The Washington Post

The Maryland governor’s election is now about whether Prince George’s County has good restaurants

Whether Prince George’s County has any decent restaurants became a campaign theme in the Maryland governor’s race after Attorney General Douglas F. Gansler said the county hasn’t added much in the way of decent places to eat since the candidate — who is 51 years old — was growing up in Montgomery County.  

Gansler’s opponent, Anthony G. Brown, then asked supporters on Facebook Tuesday for some culinary suggestions.

Via Facebook.

Brown got plenty of suggestions, among them Franklin’s in Hyattsville, Jerry’s Seafood in Lanham, Desserts by Gerard in Oxon Hill, Copper Canyon Grill in Glenarden and Old Town Bowie Grill. By noon Wednesday, more than 100 comments had been posted.

The thread evolved into a discussion about how much progress the county has or has not made in terms of places to eat, with some of the commenters supporting the point Gansler made in opening his campaign office in Prince George’s, when he told supporters that, “there’s no economic development” in the county. 

“You couldn’t shop in a mall in Prince George’s or go to a restaurant with a table cloth in Prince George’s,” Gansler said. “You had to come to Montgomery County or Anne Arundel County. And it’s not that different now.”

Here’s a video of the remarks, beginning around the 2:30 mark:

Here’s what one person wrote on Brown’s Facebook page: “I would like to see some high end restaurants in the area. We have to travel out to other jurisdictions to spend our money. Which could be in our own backyard. Same with retail.”

Another wrote: “Are we saying that we are satisfied with the level of choices on the County? Can we improve on our choices of amenities? Doesn’t Howard, Montgomery, and Anne Arundel have more choices??”

After Brown supporters took issue with Gansler’s economic development comments, his campaign press secretary wrote a response arguing that Gansler’s comments were actually very well received in the county.

Hi, Jonathan,

Read your story and wanted to say, Doug Gansler made it clear at the campaign office opening on Saturday that he has nothing but love for Prince George’s County.

Perhaps you would like to watch the video, where Doug’s comments were met only with cheers from 200 supporters, not jeers, and you’ll see that he’s arguing in favor of MORE economic development in Prince George’s County. (I’d be happy to send it to you.) Of the letter signers, none of the 28 came to our event or heard the speech. Twenty-three of the 28 had previously endorsed Brown.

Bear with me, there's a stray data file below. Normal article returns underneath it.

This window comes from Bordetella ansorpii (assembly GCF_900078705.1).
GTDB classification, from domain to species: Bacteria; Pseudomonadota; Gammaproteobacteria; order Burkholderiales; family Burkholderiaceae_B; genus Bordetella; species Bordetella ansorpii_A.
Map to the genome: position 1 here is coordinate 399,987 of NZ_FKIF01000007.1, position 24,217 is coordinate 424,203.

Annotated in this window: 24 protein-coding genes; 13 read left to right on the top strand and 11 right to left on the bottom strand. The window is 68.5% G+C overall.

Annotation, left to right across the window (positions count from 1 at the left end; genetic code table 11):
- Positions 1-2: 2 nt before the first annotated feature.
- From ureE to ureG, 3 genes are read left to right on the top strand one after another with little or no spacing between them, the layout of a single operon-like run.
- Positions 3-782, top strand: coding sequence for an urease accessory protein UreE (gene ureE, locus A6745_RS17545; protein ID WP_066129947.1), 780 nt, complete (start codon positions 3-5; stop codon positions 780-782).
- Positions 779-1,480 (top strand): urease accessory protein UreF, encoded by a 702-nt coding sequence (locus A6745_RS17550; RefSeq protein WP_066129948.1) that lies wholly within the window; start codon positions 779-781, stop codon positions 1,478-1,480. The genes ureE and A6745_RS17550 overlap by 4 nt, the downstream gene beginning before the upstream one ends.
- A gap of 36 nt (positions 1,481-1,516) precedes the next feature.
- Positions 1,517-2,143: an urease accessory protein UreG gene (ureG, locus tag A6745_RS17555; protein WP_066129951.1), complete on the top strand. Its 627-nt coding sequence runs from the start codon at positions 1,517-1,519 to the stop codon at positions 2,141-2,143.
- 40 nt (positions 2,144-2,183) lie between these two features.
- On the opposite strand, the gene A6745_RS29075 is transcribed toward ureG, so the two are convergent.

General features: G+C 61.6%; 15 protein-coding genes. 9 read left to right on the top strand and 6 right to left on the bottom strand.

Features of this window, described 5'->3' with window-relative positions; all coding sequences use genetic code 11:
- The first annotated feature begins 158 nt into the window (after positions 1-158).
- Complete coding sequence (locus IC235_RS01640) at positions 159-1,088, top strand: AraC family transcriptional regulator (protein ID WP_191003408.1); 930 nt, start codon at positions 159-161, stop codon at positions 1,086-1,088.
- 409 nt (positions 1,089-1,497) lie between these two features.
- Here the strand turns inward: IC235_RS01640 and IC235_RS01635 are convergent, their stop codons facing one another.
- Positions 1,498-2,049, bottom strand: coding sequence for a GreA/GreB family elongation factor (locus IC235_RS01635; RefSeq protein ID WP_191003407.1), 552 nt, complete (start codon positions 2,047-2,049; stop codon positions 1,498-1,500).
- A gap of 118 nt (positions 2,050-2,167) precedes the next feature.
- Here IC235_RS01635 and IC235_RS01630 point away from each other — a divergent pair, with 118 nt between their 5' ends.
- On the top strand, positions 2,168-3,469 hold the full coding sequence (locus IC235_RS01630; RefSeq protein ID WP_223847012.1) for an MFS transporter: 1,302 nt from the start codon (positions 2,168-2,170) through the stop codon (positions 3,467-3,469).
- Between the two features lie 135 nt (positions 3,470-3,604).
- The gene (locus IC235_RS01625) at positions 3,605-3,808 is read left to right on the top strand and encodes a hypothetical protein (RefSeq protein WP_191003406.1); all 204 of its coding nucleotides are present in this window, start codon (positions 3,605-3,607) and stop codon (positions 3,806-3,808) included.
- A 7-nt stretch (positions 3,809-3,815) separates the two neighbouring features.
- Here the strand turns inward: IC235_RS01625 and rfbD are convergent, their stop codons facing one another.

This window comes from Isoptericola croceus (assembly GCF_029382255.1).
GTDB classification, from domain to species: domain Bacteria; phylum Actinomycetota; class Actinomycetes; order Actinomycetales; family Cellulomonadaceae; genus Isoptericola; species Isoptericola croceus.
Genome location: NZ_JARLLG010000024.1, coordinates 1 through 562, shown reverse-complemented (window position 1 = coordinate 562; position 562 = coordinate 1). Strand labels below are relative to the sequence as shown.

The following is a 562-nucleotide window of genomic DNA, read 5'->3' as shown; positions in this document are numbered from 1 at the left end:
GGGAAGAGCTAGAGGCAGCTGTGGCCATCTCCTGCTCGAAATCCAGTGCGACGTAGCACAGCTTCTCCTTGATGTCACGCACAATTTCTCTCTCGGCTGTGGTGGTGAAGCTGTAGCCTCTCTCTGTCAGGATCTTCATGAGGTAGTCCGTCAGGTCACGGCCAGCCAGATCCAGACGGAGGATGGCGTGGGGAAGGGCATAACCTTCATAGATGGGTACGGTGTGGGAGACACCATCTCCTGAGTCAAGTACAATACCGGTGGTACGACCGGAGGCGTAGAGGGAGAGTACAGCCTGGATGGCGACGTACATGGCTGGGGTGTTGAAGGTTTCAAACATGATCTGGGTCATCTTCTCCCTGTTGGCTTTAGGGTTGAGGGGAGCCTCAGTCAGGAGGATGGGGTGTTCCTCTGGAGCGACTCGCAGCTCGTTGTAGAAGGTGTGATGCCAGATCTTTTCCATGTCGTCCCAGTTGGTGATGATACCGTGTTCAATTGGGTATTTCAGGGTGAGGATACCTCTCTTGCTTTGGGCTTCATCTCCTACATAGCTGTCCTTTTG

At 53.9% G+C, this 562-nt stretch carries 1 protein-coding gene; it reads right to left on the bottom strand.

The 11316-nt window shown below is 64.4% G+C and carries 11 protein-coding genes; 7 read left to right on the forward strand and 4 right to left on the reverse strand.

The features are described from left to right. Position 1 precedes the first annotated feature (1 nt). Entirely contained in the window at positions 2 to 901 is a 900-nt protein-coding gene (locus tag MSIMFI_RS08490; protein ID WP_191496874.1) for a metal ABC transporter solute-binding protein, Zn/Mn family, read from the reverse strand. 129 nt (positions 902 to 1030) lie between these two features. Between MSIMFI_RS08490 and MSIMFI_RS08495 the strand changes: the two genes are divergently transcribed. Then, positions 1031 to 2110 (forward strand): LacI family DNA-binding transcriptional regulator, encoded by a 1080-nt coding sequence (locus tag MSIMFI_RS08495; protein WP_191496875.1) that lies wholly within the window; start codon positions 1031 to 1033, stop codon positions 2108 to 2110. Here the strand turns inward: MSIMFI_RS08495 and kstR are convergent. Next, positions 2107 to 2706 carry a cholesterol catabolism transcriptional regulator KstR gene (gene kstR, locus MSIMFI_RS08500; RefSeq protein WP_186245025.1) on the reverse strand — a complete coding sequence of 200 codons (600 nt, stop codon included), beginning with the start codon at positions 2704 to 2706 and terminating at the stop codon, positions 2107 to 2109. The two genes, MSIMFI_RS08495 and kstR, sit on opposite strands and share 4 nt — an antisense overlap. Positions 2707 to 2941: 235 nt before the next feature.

Your story actually proves Doug’s point. Of the six businesses/development projects listed, five do not exist yet, and one of those is only a “candidate” for future existence (the sixth is the Tanger outlets). Your article mentions a business that is leaving. So basically of the two projects that exist, one is leaving. Prince George’s deserves much, much better.

Here is a comment in response to the letter from Delegate Jolene Ivey, head of the Prince George’s House delegation and Doug’s running mate:

“Saturday’s office opening was an extraordinary event dominated by an outpouring of public support for a team that believes the children of Prince George’s deserve #1 schools and our hard-working families have earned thriving economic development. Don’t let 28 people who weren’t there and have a vested interest in the status quo drown out the voices of the more than 200 Prince Georgians who cheered their support. The Gansler/Ivey team will not tell the people of Prince George’s they should smile and be happy with less than everybody else. We will fight for them to be part of our state’s shared prosperity.”

And finally … Doug has enjoyed his fair share of Prince George’s dining options and would be the first to say Jerry’s has some of the best crabcakes and Rip’s has some of the best ribs in Maryland, but it doesn’t change the fact that Montgomery County with a population just over a million has more than 900 restaurants while Prince George’s with a population just under a million has roughly 350. Pretending that we don’t need to improve in these areas simply means we’ll stay stuck in place — we can’t fix the problems if we’re scared to even acknowledge that we have them.

I enjoy reading your pieces as a reader and as an armchair urban development geek, but this one missed the mark. Is this going in the print edition tomorrow?


Katie Hill


The item did not run in print, but the debate continues. If either Brown or Gansler becomes governor it looks like Prince George’s County development could get a lot of attention.

Follow Jonathan O’Connell on Twitter: @oconnellpostbiz

Jonathan O'Connell has covered land use and development in the Washington area for more than five years.



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Jonathan O'Connell · February 12, 2014